The need to better professionalise academic teaching careers is now on the agenda of more and more universities in Europe. Iwona Maciejowska from Jagiellonian University explains why these universities face many challenges and offers a proposal on the first steps to take.
There are several reasons why teaching is not treated in the same way as research in the portfolios of teaching staff across European universities. While we perfect scientific research throughout our professional life, starting from our first projects through diploma theses, peer-reviewed scientific publications and conference presentations, the preparation for and improvement in teaching is not, or at least not everywhere, so obvious. All over the world, especially since the last decade of the 20th century, the issue of the professionalisation of academic teaching has been discussed. For some universities it is obvious and was implemented long ago, while for others it is theoretically accepted yet not implemented. There have been several recommendations concerning the need for the pedagogical preparation of lecturers; however, there is a long road between the recommendations and their implementation, and often that road is quite rocky.
What to start with?
Certainly, it is not worth starting with a regulation imposed by the rector ordering all academic teachers to participate in in-service pedagogical training. This, as we are told by management psychologists, arouses resistance just like any other change. First of all, we have to ask ourselves: Why do we want to introduce continuous professional development and what do we want to achieve? Only then it is worth sharing this vision with the entire academic community of the university. The answer to these questions should be supported by a reliable analysis of needs, including the current state of competences of the teaching staff. One of the elements of the analysis may be student feedback, another could be direct consultations with teachers.
What brings lasting results is a coherent, long-term, individualised programme for the development of teaching competences. Such a programme would involve an assessment of individual needs, the acquisition of new knowledge and skills and building a portfolio, as well constant support in this development process, for example in the form of peer-reviews. It would start with measures to enhance understanding and acceptance of student-centred learning, for example through courses on learning and teaching methods, and then include discussions on problems in the field of pedagogical content knowledge and subject education.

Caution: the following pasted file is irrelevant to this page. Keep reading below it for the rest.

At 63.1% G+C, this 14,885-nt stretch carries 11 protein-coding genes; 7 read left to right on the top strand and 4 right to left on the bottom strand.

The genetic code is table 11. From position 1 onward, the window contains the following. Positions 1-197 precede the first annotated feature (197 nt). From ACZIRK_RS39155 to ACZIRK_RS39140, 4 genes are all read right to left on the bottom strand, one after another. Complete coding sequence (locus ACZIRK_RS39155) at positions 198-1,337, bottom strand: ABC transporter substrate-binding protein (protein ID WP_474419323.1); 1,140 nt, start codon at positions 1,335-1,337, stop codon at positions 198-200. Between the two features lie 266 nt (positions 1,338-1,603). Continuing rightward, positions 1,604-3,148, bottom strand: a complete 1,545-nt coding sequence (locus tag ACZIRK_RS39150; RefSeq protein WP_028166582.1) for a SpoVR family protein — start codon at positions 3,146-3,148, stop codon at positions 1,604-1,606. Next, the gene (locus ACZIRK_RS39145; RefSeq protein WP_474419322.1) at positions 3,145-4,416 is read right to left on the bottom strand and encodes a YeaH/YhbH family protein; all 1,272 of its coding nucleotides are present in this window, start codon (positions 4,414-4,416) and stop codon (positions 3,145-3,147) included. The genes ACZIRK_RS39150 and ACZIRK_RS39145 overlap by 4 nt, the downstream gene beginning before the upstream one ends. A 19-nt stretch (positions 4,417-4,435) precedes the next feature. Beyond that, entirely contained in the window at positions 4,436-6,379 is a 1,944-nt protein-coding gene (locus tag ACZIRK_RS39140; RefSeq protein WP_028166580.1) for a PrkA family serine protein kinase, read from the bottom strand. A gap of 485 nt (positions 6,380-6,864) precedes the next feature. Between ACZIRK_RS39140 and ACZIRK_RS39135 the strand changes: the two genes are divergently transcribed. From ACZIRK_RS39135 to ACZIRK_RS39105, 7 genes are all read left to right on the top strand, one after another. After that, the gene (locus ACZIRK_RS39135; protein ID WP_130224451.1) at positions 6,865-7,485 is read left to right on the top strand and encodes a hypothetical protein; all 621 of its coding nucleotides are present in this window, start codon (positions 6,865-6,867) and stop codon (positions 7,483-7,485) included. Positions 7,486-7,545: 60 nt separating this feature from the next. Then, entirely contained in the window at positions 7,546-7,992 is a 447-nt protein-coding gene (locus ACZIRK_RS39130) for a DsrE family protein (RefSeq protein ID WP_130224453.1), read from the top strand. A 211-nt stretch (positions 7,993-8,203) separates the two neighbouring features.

Who will conduct continuous professional development?
The tempting solution in this case is outsourcing. In Poland, due to the availability of funds from the EU-funded POWER programme, external training companies hired by universities popped up like mushrooms. For example, business coaches have been training teachers on how to teach students. It has both advantages and disadvantages. On the one hand, coaches are professionally prepared to conduct trainings, they motivate and engage participants, and their presentations focus the attention of the audience. The goals, course and results of the training are co-decided by the participants, i.e. the university teachers. On the other hand, the presented solutions may be too far from the academic reality, arousing frustration among training participants. What is more, the lack of academic experience can make coaches seem unreliable in the eyes of their course participants.
There are at least two other solutions: i) establishing a centre for teaching excellence (or a centre for learning and teaching, or a centre for staff development etc.) that employs its own staff and supports the professional development of teachers; ii) selecting among the teaching staff of a university a group of persons who can both conduct training and provide other forms of support to their fellow colleagues. The latter solution was applied at the Jagiellonian University in Krakow. The team consists of almost 30 people, and one of the greatest advantages, according to the course participants, is the possibility of basing recommendations and proposals not only on theoretical knowledge, but also on their own teaching experience, gained in a similar academic and institutional context.
For several years now, the Jagiellonian University has also been inviting teachers who teach at doctoral schools in other European countries to conduct three-day workshops for fellow teachers who have the task of supervising master’s and doctoral theses. Due to the diverse methodologies of research and student profiles, every second year we organise meetings for thesis supervisors in the field of humanities and social sciences, and in alternating years in the field of exact and natural sciences. The workshops are very well assessed by the participants.
Increased attention should be paid not only to the quality of learning and teaching in the classroom. The quality of initial and continuous professional development opportunities for teaching staff should also be looked after. For this reason, it is vital to introduce thorough mechanisms that enhance a quality culture, also among the trainers/academic developers offering pedagogical staff development opportunities for teachers in higher education. Such trainers/academic developers should be offered possibilities for mutual evaluation, regular feedback, opportunities to participate in discussion meetings, reflections and international conferences on continuous professional development topics, to name but a few possible measures.
Iwona Maciejowska was a member of EUA’s 2018 Thematic Peer Group “Continuous Development of Teaching Competences”.
All views expressed in these articles are those of the authors and do not necessarily reflect those of EUA.
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